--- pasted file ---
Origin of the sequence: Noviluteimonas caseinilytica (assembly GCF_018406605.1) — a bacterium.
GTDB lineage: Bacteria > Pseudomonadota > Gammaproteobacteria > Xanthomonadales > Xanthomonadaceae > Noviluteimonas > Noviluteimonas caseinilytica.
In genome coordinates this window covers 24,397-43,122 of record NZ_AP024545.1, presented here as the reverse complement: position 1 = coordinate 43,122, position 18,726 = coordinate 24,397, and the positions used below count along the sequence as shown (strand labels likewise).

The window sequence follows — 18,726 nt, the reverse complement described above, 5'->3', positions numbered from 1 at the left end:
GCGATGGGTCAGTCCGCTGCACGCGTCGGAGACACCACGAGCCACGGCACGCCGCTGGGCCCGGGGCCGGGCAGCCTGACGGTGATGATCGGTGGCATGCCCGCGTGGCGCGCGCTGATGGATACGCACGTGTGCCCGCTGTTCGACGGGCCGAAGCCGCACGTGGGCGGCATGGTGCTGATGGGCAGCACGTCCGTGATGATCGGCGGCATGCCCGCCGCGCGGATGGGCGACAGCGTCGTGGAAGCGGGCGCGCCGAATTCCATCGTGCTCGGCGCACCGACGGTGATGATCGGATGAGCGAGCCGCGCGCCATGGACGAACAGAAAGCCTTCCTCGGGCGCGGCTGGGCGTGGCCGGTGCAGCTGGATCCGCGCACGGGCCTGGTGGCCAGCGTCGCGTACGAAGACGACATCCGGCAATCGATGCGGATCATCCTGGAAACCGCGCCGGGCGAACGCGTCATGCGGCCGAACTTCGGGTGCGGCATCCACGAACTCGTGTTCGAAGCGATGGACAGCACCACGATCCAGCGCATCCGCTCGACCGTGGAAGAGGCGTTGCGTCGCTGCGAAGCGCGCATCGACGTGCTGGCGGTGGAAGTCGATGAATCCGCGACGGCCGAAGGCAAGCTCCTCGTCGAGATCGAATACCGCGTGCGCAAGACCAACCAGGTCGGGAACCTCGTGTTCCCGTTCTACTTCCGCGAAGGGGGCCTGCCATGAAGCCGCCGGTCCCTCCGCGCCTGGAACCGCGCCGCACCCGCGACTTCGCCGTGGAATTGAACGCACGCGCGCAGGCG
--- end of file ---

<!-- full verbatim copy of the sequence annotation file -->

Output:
Origin of the sequence: Noviluteimonas caseinilytica (assembly GCF_018406605.1) — a bacterium.
GTDB lineage: Bacteria > Pseudomonadota > Gammaproteobacteria > Xanthomonadales > Xanthomonadaceae > Noviluteimonas > Noviluteimonas caseinilytica.
In genome coordinates this window covers 24,397-43,122 of record NZ_AP024545.1, presented here as the reverse complement: position 1 = coordinate 43,122, position 18,726 = coordinate 24,397, and the positions used below count along the sequence as shown (strand labels likewise).

The window sequence follows — 18,726 nt, the reverse complement described above, 5'->3', positions numbered from 1 at the left end:
GCGATGGGTCAGTCCGCTGCACGCGTCGGAGACACCACGAGCCACGGCACGCCGCTGGGCCCGGGGCCGGGCAGCCTGACGGTGATGATCGGTGGCATGCCCGCGTGGCGCGCGCTGATGGATACGCACGTGTGCCCGCTGTTCGACGGGCCGAAGCCGCACGTGGGCGGCATGGTGCTGATGGGCAGCACGTCCGTGATGATCGGCGGCATGCCCGCCGCGCGGATGGGCGACAGCGTCGTGGAAGCGGGCGCGCCGAATTCCATCGTGCTCGGCGCACCGACGGTGATGATCGGATGAGCGAGCCGCGCGCCATGGACGAACAGAAAGCCTTCCTCGGGCGCGGCTGGGCGTGGCCGGTGCAGCTGGATCCGCGCACGGGCCTGGTGGCCAGCGTCGCGTACGAAGACGACATCCGGCAATCGATGCGGATCATCCTGGAAACCGCGCCGGGCGAACGCGTCATGCGGCCGAACTTCGGGTGCGGCATCCACGAACTCGTGTTCGAAGCGATGGACAGCACCACGATCCAGCGCATCCGCTCGACCGTGGAAGAGGCGTTGCGTCGCTGCGAAGCGCGCATCGACGTGCTGGCGGTGGAAGTCGATGAATCCGCGACGGCCGAAGGCAAGCTCCTCGTCGAGATCGAATACCGCGTGCGCAAGACCAACCAGGTCGGGAACCTCGTGTTCCCGTTCTACTTCCGCGAAGGGGGCCTGCCATGAAGCCGCCGGTCCCTCCGCGCCTGGAACCGCGCCGCACCCGCGACTTCGCCGTGGAATTGAACGCACGCGCGCAGGCG